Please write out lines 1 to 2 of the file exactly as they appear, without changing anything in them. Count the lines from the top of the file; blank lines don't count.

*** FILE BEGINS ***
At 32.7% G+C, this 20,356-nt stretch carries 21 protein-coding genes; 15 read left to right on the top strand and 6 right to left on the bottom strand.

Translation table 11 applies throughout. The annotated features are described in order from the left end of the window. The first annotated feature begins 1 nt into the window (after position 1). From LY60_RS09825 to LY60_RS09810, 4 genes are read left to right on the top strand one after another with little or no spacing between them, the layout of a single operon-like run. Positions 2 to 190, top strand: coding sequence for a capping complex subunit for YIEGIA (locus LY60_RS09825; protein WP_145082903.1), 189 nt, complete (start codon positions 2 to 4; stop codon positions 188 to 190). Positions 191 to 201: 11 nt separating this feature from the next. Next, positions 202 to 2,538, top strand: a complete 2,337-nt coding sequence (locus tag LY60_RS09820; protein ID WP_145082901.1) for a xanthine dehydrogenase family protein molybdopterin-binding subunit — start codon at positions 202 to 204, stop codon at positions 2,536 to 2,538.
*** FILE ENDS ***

At 32.7% G+C, this 20,356-nt stretch carries 21 protein-coding genes; 15 read left to right on the top strand and 6 right to left on the bottom strand.

Translation table 11 applies throughout. The annotated features are described in order from the left end of the window. The first annotated feature begins 1 nt into the window (after position 1). From LY60_RS09825 to LY60_RS09810, 4 genes are read left to right on the top strand one after another with little or no spacing between them, the layout of a single operon-like run. Positions 2 to 190, top strand: coding sequence for a capping complex subunit for YIEGIA (locus LY60_RS09825; protein WP_145082903.1), 189 nt, complete (start codon positions 2 to 4; stop codon positions 188 to 190). Positions 191 to 201: 11 nt separating this feature from the next. Next, positions 202 to 2,538, top strand: a complete 2,337-nt coding sequence (locus tag LY60_RS09820; protein ID WP_145082901.1) for a xanthine dehydrogenase family protein molybdopterin-binding subunit — start codon at positions 202 to 204, stop codon at positions 2,536 to 2,538.